Once he became CIA, it all became clear. These so-called observers were operatives from a super-secret organization out of the U.N. called The Directorate. In the remainder of the 1960s and early into the 1970s, he frequently worked with a duo of Directorate operatives, Nelson and Alexei Bukharin.

As an ardent anti-Communist, Terrell admired Bukharin for defecting, but Terrell was never quite sure he could fully trust the emotionless, standoffish Russian. Yet, in 1977 when Bukharin asked for Terrell’s assistance in testing Bukharin’s newly minted partner, Terrell willingly agreed.

Terrell and Mai Fisher

Mai Fisher once described Terrell as her “only friend,” even though their friendship got off to a rocky start. Terrell conducted a test of Mai’s ability to withstand capture and torture, a brutal event that almost led to Mai’s return to England and forgoing The Directorate. And when Terrell met Mai he realized he’d worked with her mother and father in Taiwan in the early 1960s. He knew their fate, as well.

In truth, Terrell, a dedicated bachelor and still a womanizer, was attracted to Mai, and he would have acted on that except she ended up marrying her partner, Alexei Bukharin. “That’s a mistake,” Terrell told Mai, “because the man has no feelings to give.”

And when that proved true, Terrell was the person Mai came to for validation sex. One afternoon and never again, though they came close to a second time years later. Terrell had to be satisfied with a deep friendship, one Bukharin resented (in fact it ended their friendship) but one Mai needed.

Terrell did work with Alexei and Mai, much as he had with Nelson and Alexei on several missions, including a personal one to rescue Terrell’s younger brother Barrett. Now a Christian missionary, Columbian kidnappers held Barrett for ransom, thinking he was a rich American. Since Terrell’s father didn’t have the money for the ransom demanded, Terrell asked Mai and Alexei to help with the rescue. The safe extraction of Barrett bonded the three into the next generation and beyond.

After his rescue, Barrett married and had two children, Alex Maitland Terrell, and Sara Evelyn Terrell. Alex Terrell eventually became Natalia Bukharin’s husband, and they had three children. As much as Alexei Bukharin wanted to be rid of Terrell, he always managed to have some part of him in his and Mai’s life.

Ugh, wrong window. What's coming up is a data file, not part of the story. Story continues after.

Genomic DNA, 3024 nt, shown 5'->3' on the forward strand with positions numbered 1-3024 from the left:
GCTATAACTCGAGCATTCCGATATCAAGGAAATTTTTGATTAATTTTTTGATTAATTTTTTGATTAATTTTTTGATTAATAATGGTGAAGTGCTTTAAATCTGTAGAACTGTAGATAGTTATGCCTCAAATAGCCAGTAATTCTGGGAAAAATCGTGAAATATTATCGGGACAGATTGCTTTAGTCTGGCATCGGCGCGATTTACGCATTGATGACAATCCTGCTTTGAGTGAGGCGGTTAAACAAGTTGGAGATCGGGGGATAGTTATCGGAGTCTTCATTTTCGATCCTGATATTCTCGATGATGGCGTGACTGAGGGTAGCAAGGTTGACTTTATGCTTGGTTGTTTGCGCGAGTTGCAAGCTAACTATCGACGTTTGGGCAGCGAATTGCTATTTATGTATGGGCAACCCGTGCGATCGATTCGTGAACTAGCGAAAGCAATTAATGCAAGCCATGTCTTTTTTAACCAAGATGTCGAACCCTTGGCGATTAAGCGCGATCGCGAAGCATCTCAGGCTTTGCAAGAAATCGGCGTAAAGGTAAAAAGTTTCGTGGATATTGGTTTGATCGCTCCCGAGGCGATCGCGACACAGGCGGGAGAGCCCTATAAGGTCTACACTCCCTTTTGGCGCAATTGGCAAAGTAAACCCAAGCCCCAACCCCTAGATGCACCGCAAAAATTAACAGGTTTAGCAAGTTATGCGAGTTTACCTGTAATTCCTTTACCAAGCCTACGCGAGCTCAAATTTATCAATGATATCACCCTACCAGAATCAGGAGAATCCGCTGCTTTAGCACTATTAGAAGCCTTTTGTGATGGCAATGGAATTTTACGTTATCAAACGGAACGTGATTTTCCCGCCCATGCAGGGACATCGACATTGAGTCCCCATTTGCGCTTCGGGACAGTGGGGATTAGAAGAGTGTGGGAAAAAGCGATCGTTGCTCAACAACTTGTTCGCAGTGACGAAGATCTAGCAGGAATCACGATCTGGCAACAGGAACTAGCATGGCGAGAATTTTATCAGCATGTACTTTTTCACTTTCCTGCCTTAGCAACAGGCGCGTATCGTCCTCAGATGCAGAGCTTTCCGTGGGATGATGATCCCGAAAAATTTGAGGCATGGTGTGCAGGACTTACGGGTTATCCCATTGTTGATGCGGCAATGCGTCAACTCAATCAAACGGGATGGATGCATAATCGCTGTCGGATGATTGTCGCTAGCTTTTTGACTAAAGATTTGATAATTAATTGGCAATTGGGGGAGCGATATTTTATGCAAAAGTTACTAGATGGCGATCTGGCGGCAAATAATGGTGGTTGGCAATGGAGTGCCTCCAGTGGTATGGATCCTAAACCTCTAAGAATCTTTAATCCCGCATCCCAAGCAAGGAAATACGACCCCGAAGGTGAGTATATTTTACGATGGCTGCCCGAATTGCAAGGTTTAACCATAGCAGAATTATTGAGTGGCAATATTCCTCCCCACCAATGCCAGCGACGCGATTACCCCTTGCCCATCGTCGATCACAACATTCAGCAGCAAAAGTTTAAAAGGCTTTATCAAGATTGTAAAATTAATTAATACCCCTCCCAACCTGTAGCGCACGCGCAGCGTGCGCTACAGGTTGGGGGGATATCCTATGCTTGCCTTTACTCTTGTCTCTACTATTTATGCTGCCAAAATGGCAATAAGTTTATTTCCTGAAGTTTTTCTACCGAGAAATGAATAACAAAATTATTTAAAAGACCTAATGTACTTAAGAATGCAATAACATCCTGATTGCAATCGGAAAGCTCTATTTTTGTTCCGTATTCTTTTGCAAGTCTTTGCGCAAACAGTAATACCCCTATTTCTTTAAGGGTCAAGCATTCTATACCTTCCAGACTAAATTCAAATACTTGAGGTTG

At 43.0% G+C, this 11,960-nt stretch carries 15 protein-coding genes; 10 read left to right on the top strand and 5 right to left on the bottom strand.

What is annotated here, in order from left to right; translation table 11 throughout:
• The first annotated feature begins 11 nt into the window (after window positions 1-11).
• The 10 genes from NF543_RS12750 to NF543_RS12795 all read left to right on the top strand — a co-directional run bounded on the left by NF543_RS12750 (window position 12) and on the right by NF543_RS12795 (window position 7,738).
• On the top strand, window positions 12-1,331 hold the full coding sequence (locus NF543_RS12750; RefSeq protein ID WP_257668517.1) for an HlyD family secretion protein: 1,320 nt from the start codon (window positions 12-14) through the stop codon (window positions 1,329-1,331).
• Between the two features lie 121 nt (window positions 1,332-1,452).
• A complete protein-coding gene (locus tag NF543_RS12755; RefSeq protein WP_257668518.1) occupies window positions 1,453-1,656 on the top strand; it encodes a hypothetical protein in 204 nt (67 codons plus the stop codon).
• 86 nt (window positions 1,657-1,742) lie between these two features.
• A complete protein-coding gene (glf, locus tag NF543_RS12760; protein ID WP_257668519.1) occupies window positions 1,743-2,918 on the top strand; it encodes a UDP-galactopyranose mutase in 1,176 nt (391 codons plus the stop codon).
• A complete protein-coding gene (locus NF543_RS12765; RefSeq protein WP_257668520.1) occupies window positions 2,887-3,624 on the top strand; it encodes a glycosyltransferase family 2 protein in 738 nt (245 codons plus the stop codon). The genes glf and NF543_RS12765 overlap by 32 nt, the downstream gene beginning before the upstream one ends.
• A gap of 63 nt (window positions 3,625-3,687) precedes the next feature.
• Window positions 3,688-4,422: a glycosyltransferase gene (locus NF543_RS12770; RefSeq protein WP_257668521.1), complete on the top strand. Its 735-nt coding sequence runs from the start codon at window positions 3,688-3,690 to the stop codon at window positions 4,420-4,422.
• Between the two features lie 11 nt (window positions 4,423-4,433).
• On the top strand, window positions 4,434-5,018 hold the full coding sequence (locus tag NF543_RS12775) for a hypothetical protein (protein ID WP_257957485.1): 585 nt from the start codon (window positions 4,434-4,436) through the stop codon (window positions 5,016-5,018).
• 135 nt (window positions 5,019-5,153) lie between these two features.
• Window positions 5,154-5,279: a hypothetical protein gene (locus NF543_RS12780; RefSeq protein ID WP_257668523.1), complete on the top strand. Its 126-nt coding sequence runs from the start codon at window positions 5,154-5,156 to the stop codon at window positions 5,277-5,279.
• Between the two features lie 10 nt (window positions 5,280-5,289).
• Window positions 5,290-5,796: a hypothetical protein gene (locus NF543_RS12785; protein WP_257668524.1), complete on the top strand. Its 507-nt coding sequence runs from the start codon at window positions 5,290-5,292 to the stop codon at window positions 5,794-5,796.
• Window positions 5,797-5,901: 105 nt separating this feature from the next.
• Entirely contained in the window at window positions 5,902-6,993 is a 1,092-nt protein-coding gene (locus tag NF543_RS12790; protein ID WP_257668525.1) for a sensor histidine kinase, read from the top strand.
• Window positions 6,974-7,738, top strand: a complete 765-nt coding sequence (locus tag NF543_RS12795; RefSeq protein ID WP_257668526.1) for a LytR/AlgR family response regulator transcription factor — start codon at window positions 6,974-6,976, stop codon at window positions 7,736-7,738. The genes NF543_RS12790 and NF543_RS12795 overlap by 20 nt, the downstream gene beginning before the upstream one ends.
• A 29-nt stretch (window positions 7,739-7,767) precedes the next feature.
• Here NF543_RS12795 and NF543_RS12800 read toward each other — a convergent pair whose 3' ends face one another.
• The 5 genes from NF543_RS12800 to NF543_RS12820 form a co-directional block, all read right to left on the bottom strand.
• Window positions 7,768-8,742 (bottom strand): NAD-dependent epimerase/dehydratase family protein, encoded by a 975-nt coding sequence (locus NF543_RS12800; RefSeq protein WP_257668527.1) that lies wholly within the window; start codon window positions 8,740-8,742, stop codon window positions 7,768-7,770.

The Death of a Character

Edwin Terrell, Jr., was the first of my on-going characters to die. That’s an exercise all writers have to endure. I knew I couldn’t be George R.R. Martin and kill off characters readers had become invested in, but the world of espionage isn’t one where everyone comes home. It’s rare, but it happens. Even then, I wanted to be realistic and not have Terrell go out in a blaze of glory, though that was what he wanted.

Terrell had left the CIA in the late 1980s after his capture and torture in North Korea, from which Mai and Alexei recovered him. The CIA was never certain of Terrell again. Had he talked under torture? Had he given up any secrets? He’d lost an arm during the torture, and that made him too easy to identify. He wouldn’t man a desk, and he and the CIA parted, bitterly.

For a decade after, he “consulted” for a number of governments (one being Saddam Hussein’s Iraq) and shady organizations, helping to “take care of” people those governments and organizations wanted to eliminate. It became quite lucrative for him, and he invested well, with Mai’s help.

But no amount of money could overcome Stage Four cancer in both lungs, and Edwin Terrell, Jr., who’d laughed at the cancer warnings on every pack of cigarettes he’d smoked, died in bed with Mai and Alexei at his side in the summer of 1999.

Living On

Let me tell you, it was harrowing to write that novella, My Noble Enemy. I felt as if I’d lost a friend myself, but I had to stretch myself as a writer. It’s not something I’ll do again anytime soon, but at least I know I can do it. I’m not ready for Mai to face losing Alexei, but as a fleshed-out character, she had to experience the loss of someone close to her. Who better than the man who was essentially her BFF?

And in a way, he lives on. My series, A Perfect Hatred, takes place in the mid-1990s, and he plays a crucial part in that series. His nephew, Alex, who marries into the Bukharin-Fisher family, is a dead-ringer for him, though very different personality-wise. Mai often “talks” to Terrell in her head when she needs advice, something I do with my own, long-deceased father.

He lives on, too, because he’s based on a cousin of mine who was a Green Beret and a man from my work who was my BFF (or as some called him, my work husband). So, the next time you’re in a seedy bar, raise a glass of Scotch (his favorite drink) to Edwin Terrell, Jr., son of a Medal of Honor winning Marine and Cold Warrior. Who knows? Mai may join you.